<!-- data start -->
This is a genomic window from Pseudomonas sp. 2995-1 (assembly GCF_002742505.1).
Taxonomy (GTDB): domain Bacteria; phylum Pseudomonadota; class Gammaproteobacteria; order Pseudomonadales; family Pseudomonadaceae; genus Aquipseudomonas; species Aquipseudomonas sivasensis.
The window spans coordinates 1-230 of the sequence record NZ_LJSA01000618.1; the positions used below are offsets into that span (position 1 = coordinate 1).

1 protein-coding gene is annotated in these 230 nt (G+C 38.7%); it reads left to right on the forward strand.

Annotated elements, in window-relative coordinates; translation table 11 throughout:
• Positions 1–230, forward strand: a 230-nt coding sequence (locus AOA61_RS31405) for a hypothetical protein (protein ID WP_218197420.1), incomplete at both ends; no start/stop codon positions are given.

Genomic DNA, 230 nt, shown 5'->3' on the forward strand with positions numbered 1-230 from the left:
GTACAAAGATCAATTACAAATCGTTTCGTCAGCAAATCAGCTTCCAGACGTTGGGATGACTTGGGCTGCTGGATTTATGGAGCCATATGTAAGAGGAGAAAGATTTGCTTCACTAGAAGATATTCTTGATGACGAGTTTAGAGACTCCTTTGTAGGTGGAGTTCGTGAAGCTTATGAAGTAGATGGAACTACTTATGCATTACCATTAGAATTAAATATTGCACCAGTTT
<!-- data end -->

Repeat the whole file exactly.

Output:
This is a genomic window from Pseudomonas sp. 2995-1 (assembly GCF_002742505.1).
Taxonomy (GTDB): domain Bacteria; phylum Pseudomonadota; class Gammaproteobacteria; order Pseudomonadales; family Pseudomonadaceae; genus Aquipseudomonas; species Aquipseudomonas sivasensis.
The window spans coordinates 1-230 of the sequence record NZ_LJSA01000618.1; the positions used below are offsets into that span (position 1 = coordinate 1).

1 protein-coding gene is annotated in these 230 nt (G+C 38.7%); it reads left to right on the forward strand.

Annotated elements, in window-relative coordinates; translation table 11 throughout:
• Positions 1–230, forward strand: a 230-nt coding sequence (locus AOA61_RS31405) for a hypothetical protein (protein ID WP_218197420.1), incomplete at both ends; no start/stop codon positions are given.

Genomic DNA, 230 nt, shown 5'->3' on the forward strand with positions numbered 1-230 from the left:
GTACAAAGATCAATTACAAATCGTTTCGTCAGCAAATCAGCTTCCAGACGTTGGGATGACTTGGGCTGCTGGATTTATGGAGCCATATGTAAGAGGAGAAAGATTTGCTTCACTAGAAGATATTCTTGATGACGAGTTTAGAGACTCCTTTGTAGGTGGAGTTCGTGAAGCTTATGAAGTAGATGGAACTACTTATGCATTACCATTAGAATTAAATATTGCACCAGTTT